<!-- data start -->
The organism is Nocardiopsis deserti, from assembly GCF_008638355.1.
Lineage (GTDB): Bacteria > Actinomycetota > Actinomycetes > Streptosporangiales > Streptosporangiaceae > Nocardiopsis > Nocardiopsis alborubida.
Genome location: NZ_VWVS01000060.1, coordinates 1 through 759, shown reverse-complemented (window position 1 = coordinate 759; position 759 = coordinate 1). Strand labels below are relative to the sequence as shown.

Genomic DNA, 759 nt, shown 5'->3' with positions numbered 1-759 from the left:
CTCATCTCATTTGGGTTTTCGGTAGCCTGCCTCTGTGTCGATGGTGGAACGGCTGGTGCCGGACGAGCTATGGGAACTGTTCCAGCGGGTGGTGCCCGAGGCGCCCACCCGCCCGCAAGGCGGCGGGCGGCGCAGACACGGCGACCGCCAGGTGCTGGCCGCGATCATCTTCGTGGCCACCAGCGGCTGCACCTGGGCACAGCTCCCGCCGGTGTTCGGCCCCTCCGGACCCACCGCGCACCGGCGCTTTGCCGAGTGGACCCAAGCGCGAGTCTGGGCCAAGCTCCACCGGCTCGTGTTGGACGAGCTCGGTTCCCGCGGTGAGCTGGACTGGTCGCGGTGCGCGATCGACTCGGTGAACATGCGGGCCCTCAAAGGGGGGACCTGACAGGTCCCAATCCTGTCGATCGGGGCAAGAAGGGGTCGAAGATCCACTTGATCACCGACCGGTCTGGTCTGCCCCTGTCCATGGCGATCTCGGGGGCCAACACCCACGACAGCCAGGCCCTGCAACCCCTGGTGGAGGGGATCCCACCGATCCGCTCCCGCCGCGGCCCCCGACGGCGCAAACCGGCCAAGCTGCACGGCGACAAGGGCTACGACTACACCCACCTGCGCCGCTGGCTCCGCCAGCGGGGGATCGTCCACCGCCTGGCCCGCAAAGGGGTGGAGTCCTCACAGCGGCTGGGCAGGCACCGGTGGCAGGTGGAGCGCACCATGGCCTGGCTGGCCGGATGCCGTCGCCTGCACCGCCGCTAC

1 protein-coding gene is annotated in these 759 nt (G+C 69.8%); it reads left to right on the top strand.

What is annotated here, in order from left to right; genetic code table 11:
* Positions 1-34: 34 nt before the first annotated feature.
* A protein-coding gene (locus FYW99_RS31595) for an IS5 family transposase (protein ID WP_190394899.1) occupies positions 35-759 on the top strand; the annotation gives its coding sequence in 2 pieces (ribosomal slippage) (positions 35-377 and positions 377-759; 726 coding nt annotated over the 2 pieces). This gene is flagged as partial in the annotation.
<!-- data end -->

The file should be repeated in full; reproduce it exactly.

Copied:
The organism is Nocardiopsis deserti, from assembly GCF_008638355.1.
Lineage (GTDB): Bacteria > Actinomycetota > Actinomycetes > Streptosporangiales > Streptosporangiaceae > Nocardiopsis > Nocardiopsis alborubida.
Genome location: NZ_VWVS01000060.1, coordinates 1 through 759, shown reverse-complemented (window position 1 = coordinate 759; position 759 = coordinate 1). Strand labels below are relative to the sequence as shown.

Genomic DNA, 759 nt, shown 5'->3' with positions numbered 1-759 from the left:
CTCATCTCATTTGGGTTTTCGGTAGCCTGCCTCTGTGTCGATGGTGGAACGGCTGGTGCCGGACGAGCTATGGGAACTGTTCCAGCGGGTGGTGCCCGAGGCGCCCACCCGCCCGCAAGGCGGCGGGCGGCGCAGACACGGCGACCGCCAGGTGCTGGCCGCGATCATCTTCGTGGCCACCAGCGGCTGCACCTGGGCACAGCTCCCGCCGGTGTTCGGCCCCTCCGGACCCACCGCGCACCGGCGCTTTGCCGAGTGGACCCAAGCGCGAGTCTGGGCCAAGCTCCACCGGCTCGTGTTGGACGAGCTCGGTTCCCGCGGTGAGCTGGACTGGTCGCGGTGCGCGATCGACTCGGTGAACATGCGGGCCCTCAAAGGGGGGACCTGACAGGTCCCAATCCTGTCGATCGGGGCAAGAAGGGGTCGAAGATCCACTTGATCACCGACCGGTCTGGTCTGCCCCTGTCCATGGCGATCTCGGGGGCCAACACCCACGACAGCCAGGCCCTGCAACCCCTGGTGGAGGGGATCCCACCGATCCGCTCCCGCCGCGGCCCCCGACGGCGCAAACCGGCCAAGCTGCACGGCGACAAGGGCTACGACTACACCCACCTGCGCCGCTGGCTCCGCCAGCGGGGGATCGTCCACCGCCTGGCCCGCAAAGGGGTGGAGTCCTCACAGCGGCTGGGCAGGCACCGGTGGCAGGTGGAGCGCACCATGGCCTGGCTGGCCGGATGCCGTCGCCTGCACCGCCGCTAC

1 protein-coding gene is annotated in these 759 nt (G+C 69.8%); it reads left to right on the top strand.

What is annotated here, in order from left to right; genetic code table 11:
* Positions 1-34: 34 nt before the first annotated feature.
* A protein-coding gene (locus FYW99_RS31595) for an IS5 family transposase (protein ID WP_190394899.1) occupies positions 35-759 on the top strand; the annotation gives its coding sequence in 2 pieces (ribosomal slippage) (positions 35-377 and positions 377-759; 726 coding nt annotated over the 2 pieces). This gene is flagged as partial in the annotation.